There is no way of knowing early on if your dog bite case will settle out of court because litigation has too many variables to be predictable. Sometimes these claims settle out of court, and sometimes they must go to trial. A legal claim can still settle after a lawsuit gets filed. You are not locked into a trial because you file a legal action.
Dog bites can be serious, causing significant injuries and disfiguration that can last for the rest of the victim’s life and add up to massive medical bills. Insurance companies tend to defend against these claims aggressively, and some policies deny coverage for dog bites. Let’s explore some of the factors that can go into the resolution of these cases.
Does the Amount of My Dog Bite Injury Claim Affect the Likelihood of a Settlement?
Yes. When there is a lot of money on the line, many insurance companies try to delay settling to hang onto the money as long as possible, which can prompt a lawsuit. In cases that involve small to medium dollar amounts and there is clear liability, the claim might settle in a matter of months. Other cases could take much longer.
For a free legal consultation, call 877-239-4878
Can I Settle My Dog Bite Claim Before I Complete My Medical Treatment?
The law does not force you to wait until your doctor releases you from treatment before you settle your dog bite claim, but you might want to consider doing so. When you settle a lawsuit, you must sign multiple documents, including a waiver of all future claims against the defendant and his insurance company for the dog bite incident.
If you settle too early, you might not get as much compensation as you deserve. If you find out later that you need additional medical procedures, like surgery, to treat your wounds, the defendant and insurer will not pay those bills. Also, be careful that you do not wait too long to take legal action if your case does not settle because the statute of limitations could destroy your entire claim.
How Long Do I Have to File a Lawsuit if My Dog Bite Claim Does Not Settle?
Texas Civil Practice and Remedies Code § 16.003 gives you only two years to file a personal injury lawsuit for the harm you suffered from a dog bite or a wrongful death if your close relative died from a dog attack. This time can pass quickly when you are dealing with your injuries or the death of a loved one.
Negotiating with the defendant or insurance company does not extend the time limit. You must file a lawsuit in court before the two-year limit expires. You do not want to risk losing your ability to file by not taking timely action.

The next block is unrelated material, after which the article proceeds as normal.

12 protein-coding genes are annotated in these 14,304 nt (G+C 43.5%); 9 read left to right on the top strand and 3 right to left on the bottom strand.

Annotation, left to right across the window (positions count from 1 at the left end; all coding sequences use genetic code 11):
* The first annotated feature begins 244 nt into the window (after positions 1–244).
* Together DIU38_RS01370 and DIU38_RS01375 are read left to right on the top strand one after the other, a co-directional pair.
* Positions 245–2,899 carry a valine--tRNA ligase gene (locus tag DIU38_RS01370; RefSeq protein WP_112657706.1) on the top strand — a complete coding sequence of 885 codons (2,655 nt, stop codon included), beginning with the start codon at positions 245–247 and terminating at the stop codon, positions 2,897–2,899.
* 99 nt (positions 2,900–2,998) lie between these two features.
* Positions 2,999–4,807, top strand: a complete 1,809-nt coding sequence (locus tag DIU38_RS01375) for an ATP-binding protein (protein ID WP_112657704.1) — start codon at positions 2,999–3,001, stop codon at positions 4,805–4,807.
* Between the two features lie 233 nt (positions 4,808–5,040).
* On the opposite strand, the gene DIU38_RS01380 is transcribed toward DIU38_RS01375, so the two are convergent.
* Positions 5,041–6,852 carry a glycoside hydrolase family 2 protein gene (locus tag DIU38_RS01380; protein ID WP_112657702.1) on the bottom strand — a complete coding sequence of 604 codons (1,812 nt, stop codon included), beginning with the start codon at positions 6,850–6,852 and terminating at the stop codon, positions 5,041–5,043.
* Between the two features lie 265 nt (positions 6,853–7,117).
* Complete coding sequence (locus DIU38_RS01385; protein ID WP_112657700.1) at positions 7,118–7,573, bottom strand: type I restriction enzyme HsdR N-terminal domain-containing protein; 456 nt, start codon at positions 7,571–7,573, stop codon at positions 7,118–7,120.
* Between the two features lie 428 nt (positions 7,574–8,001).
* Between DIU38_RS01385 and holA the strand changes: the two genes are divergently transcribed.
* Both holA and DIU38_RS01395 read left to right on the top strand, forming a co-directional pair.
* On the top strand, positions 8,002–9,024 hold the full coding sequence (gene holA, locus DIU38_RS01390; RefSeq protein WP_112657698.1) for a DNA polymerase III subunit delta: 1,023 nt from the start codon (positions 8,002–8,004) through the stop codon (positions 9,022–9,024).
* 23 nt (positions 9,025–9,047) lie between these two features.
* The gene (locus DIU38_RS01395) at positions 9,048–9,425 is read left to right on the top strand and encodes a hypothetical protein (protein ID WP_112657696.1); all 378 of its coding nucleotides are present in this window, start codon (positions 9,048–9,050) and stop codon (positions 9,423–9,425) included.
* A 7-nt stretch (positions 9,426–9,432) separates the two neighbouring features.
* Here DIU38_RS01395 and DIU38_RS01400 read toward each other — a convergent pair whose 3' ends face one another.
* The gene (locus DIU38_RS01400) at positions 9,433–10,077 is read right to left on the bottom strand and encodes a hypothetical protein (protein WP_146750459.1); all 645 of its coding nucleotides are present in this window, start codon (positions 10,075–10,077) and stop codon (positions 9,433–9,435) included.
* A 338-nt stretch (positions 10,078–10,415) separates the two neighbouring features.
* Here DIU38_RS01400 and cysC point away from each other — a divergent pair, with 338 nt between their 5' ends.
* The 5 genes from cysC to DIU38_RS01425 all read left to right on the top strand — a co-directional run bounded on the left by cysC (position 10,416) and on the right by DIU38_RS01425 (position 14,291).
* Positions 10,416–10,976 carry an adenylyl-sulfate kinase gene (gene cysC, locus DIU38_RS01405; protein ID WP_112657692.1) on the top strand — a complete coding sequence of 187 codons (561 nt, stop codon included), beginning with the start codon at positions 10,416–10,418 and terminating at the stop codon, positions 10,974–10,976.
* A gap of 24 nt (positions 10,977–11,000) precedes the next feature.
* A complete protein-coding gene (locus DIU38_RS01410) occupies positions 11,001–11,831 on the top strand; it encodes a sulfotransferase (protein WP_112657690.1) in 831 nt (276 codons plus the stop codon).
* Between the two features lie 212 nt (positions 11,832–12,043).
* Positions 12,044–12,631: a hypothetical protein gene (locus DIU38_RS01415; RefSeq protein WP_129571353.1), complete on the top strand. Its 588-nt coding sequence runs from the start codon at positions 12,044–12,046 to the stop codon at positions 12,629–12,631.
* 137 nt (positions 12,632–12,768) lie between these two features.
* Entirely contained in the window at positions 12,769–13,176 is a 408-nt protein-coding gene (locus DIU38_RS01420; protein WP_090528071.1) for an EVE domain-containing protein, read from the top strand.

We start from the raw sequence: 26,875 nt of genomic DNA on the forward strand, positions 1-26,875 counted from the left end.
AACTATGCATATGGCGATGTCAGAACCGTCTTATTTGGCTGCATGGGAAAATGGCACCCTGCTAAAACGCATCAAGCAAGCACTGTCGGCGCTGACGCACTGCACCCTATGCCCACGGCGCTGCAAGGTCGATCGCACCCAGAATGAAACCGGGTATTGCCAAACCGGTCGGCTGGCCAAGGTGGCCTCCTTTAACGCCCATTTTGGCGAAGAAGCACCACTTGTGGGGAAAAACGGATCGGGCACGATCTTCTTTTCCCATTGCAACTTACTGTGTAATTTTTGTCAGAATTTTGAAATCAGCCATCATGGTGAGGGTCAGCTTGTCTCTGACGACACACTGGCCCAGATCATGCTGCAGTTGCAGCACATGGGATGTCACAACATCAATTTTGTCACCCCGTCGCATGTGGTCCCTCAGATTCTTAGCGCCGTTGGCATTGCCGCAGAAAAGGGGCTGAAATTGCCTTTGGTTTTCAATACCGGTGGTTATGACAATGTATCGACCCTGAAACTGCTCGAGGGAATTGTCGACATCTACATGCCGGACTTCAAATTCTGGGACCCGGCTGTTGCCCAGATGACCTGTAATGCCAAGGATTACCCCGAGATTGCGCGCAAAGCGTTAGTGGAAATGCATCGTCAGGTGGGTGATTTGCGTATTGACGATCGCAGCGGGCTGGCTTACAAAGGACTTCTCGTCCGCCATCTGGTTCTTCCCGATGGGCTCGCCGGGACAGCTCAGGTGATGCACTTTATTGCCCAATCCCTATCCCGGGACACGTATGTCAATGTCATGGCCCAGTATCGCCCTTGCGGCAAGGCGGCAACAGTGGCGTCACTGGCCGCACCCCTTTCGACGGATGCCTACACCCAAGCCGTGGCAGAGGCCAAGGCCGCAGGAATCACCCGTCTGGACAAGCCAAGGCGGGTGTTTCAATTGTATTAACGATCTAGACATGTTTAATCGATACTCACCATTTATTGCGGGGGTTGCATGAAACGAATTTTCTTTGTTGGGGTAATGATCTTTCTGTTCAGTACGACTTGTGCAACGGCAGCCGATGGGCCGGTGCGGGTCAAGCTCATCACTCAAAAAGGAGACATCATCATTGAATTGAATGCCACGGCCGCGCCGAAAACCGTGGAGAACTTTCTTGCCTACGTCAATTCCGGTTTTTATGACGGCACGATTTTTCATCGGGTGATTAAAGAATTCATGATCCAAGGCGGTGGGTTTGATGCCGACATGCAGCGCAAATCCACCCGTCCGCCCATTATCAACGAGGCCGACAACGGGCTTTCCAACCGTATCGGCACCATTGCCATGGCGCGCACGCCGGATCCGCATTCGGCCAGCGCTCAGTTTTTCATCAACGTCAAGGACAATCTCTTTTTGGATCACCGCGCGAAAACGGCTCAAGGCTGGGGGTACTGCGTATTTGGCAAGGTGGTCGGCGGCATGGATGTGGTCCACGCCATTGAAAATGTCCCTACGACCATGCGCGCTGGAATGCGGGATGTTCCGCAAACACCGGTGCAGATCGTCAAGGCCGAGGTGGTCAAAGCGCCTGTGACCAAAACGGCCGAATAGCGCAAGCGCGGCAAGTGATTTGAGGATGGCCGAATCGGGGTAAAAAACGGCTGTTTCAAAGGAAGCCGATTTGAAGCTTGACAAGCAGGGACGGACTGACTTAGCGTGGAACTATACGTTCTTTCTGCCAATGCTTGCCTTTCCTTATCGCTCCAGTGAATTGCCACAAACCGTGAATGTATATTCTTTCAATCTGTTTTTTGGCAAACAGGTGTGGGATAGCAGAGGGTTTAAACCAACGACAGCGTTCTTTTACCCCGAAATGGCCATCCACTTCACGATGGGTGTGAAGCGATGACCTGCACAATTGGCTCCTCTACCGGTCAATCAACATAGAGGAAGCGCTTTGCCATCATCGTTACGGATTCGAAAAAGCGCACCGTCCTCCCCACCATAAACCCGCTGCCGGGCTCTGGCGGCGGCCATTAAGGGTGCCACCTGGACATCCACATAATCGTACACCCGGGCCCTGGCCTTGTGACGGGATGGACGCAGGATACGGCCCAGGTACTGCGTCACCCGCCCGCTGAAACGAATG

Contact our personal injury lawyers today
What Kinds of Money Damages Can I Pursue for Dog Bite Injuries?
Every dog bite case is different, so the damages you pursue will depend on the facts of your case. You might be able to seek money damages for:
- Medical expenses to treat your wounds. Your initial emergency treatment can be a part of your injury claim, as well as any necessary follow-up medical care like plastic surgery and skin grafts.
- Pain management and physical therapy can be ongoing treatments that a person needs after getting attacked by a dog.
- Dog bites can be painful and terrifying. People often seek compensation for the physical pain and emotional distress they endured in the form of pain and suffering damages.
- Disfigurement from the extensive and jagged scars a dog attack can cause can be a part of the injury claim.
- Some people develop post-traumatic stress disorder (PTSD) after getting mauled by an animal. They might be too afraid to enjoy public spaces like parks or beaches or to experience the joy of owning a pet of their own.
We might be able to pursue additional compensation for the legal beneficiaries if your close relative died from a dog bite attack.
Complete a Free Case Evaluation form now
What Do I Have to Prove to Hold Someone Liable for My Dog Bite Injuries?
Texas does not have a specific dog bite statute that defines a dog owner’s liability when their animal bites or injures someone else. Our courts usually follow the “one bite” rule, which means that the owner generally is only liable to the injured party if at least one of these things is true:
- The injury happened because the dog owner did not use reasonable care to prevent the attack or control the animal,
- The dog had bitten someone in the past, or
- The owner had reason to believe that the dog was aggressive or dangerous.
Call Loncar Lyon Jenkins Today for a Free Consultation with a Team Member
You do not have to deal with the defendant or his insurance company on your own. You can call in the Strong Arm of Loncar Lyon Jenkins to handle your case. We can also help injured parties or loved ones who’ve lost someone.
You can call us today at (877) 239-4878 today for a free, no-obligation consultation.
Call or text 877-239-4878 or complete a Free Case Evaluation form